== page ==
The school board began the process of filling the vacancy after no one registered to run for the office in November’s election.
Vallejo spokesperson Celina Baguiao said that 11 applied to represent the trustee area and that the remaining applicant names will be released on Friday. The board is scheduled to interview those applicants on Oct. 26.
Wednesday’s interviewees include Clarence Martin, Michael-Riley Brann, Carlos Flores, Helen-Marie Gordon, Dedrick Weathersby, and Gilbert Dodson.
Source: Vallejo school board to interview first round of candidates for vacant seat this Wednesday
By Kristen Hwang and Ana B. Ibarra
California’s COVID-19 state of emergency will end Feb. 28, 2023, nearly three years from its initiation, officials from Gov. Gavin Newsom’s office announced Monday.
The announcement came as new variants spur concerns that there will be another deadly winter surge across the country and as test positivity rates plateau in California following a nearly three-month decline. More than 95,000 Californians have died as a result of COVID-19, according to state data.
The state of emergency gave Newsom broad, often controversial, powers to issue masking and vaccination mandates and temporary stay-at-home orders in an effort to slow the spread of the virus. It also enabled the governor to enter into nearly $12 billion dollars worth of no-bid emergency response contracts with testing facilities, personal protective equipment suppliers and temporary workforce agencies. Some of those contracts were with untested vendors who failed to deliver services.
Source: California to end the COVID state of emergency – The Vacaville Reporter
State Superintendent of Public Instruction Tony Thurmond today named five exceptional educators as the 2023 California Teachers of the Year. These educators are ambassadors for the profession and serve as representatives of the state for the calendar year. Thurmond, who began his career as a social services worker, said he is pleased to recognize the five outstanding teachers who have had a tremendous impact in their schools, on students, and in communities, and have gone above and beyond during a challenging time in education and in our lives.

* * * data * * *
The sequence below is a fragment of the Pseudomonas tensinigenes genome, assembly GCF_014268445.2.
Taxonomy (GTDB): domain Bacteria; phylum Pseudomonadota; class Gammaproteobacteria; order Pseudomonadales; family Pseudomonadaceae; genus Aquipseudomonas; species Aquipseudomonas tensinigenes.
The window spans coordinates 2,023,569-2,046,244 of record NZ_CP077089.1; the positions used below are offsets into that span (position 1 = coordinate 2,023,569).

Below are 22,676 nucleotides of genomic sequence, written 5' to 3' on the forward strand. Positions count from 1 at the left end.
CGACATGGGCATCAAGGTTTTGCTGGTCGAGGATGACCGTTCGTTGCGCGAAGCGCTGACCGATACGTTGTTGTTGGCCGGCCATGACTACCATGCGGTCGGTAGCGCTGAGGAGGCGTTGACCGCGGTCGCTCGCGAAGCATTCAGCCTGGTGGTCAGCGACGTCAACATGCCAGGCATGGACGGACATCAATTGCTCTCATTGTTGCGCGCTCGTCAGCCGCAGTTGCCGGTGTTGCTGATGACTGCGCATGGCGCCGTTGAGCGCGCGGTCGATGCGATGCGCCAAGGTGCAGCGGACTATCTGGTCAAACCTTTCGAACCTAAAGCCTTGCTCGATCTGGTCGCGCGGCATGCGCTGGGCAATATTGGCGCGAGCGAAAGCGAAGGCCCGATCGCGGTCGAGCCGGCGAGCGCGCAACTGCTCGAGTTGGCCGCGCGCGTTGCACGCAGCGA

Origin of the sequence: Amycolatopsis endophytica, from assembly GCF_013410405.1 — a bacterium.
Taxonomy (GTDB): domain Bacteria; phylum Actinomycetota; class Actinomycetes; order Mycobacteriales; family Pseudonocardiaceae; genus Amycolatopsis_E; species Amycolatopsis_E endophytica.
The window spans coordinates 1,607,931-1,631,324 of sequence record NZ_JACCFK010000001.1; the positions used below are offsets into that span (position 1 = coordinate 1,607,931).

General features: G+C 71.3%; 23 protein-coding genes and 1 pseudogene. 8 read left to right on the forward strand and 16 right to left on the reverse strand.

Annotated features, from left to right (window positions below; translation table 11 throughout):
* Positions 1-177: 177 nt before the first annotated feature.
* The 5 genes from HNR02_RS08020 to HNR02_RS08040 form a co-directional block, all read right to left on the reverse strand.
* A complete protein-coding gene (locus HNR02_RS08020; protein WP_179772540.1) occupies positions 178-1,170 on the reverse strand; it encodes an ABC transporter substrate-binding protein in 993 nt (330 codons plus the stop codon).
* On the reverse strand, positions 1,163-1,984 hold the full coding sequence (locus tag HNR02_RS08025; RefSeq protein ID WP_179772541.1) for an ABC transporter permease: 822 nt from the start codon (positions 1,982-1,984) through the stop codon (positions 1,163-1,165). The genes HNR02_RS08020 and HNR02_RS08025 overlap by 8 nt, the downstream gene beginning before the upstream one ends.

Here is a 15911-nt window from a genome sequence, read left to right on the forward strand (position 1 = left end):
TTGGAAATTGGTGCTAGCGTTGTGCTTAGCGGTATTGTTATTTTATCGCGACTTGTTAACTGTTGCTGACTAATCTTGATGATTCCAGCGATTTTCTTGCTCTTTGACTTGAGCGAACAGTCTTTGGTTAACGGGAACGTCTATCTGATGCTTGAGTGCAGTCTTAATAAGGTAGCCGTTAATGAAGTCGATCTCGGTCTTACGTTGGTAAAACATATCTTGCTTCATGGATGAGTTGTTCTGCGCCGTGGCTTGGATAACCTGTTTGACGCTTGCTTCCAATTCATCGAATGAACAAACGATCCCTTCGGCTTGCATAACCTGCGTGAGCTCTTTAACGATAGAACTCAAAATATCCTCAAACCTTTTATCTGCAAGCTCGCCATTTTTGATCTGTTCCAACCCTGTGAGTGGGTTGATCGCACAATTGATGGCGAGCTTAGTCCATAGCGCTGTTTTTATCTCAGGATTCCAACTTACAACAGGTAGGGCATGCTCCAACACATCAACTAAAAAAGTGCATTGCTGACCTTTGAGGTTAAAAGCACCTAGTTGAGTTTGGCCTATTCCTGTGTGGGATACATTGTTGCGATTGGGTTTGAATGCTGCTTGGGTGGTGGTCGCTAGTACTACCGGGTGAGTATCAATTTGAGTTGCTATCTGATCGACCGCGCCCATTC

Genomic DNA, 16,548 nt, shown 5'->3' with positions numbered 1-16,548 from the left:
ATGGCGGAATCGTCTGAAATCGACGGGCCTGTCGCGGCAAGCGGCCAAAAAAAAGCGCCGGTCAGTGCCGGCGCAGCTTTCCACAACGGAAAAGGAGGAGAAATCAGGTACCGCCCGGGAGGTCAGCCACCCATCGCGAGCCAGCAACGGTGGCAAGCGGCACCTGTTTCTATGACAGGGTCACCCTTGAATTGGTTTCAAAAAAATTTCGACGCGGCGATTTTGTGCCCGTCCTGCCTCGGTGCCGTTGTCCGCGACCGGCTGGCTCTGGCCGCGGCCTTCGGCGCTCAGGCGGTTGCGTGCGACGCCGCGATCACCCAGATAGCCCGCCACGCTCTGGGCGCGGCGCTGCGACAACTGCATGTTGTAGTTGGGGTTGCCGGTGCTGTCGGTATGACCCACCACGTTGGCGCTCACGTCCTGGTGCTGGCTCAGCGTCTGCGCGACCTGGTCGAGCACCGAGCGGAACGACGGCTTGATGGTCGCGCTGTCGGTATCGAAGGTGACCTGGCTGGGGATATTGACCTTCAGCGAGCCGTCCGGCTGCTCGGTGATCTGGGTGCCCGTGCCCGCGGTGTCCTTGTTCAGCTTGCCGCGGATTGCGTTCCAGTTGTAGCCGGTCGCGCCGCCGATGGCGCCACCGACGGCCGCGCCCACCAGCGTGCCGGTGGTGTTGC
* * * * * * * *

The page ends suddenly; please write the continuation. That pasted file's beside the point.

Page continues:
“These five educators receive the prestigious honor of 2023 California Teachers of the Year for their extraordinary talents and efforts to teach young people in California during historically challenging circumstances,” said Thurmond. “Using their exceptional skills, creativity, and experience, they continue to create positive learning environments and make meaningful contributions to the academic and social–emotional needs of their students.”
Source: 2023 California Teachers of the Year Announced – Year 2022 (CA Dept of Education)
By Nick Sestanovich
With many schools in Vacaville within walking distance of students’ homes, traffic and pedestrian safety can be a concern, especially when school starts or lets out.
Parents, students, neighbors, teachers and other school staff likely know of ways to improve travel around their schools, and the city wants to hear from you.
In conjunction with Solano Safe Routes to School, the city is calling upon the community to submit their traffic safety concerns and ideas to ameliorate them through Jan. 31.
Source: Vacaville calls upon community for ideas to improve safety around schools – The Vacaville Reporter
By Nick Sestanovich
The city of Vacaville has filled two major positions by promoting two longtime employees.
Reggie Hubbard has assumed the role of Parks and Recreation director, and Brian McLean has been elevated to Public Works director. Both have served with the city for more than a decade, and in Hubbard’s case, exactly three decades.
According to a city news release, Hubbard received a bachelor’s degree in history at Oregon State University and a master’s degree in organizational leadership from Saint Mary’s College in Moraga. In 1992, he was hired as a part-time program coordinator in Vacaville but was soon promoted to full-time housing and redevelopment specialist. In 2003, he was named recreation supervisor followed by recreation manager a few years later.
Source: Two longtime employees promoted to top roles in Parks and Rec, Public Works departments – The Vacaville Reporter
The city is accepting ideas on where Safe Routes to School locations should be considered for the program’s plan.
“City staff will evaluate each submission to determine if there are physical improvements that can be constructed to mitigate areas of concern. Evaluation of data and conditions will guide the types of potential physical improvements (e.g. enhanced crosswalks, radar feedback signs, installation of gap sidewalks, etc.). Please note, not all issues can be solved by physical improvements,” the city said in a statement.
Source: Vacaville wants ideas for Safe Route to School locations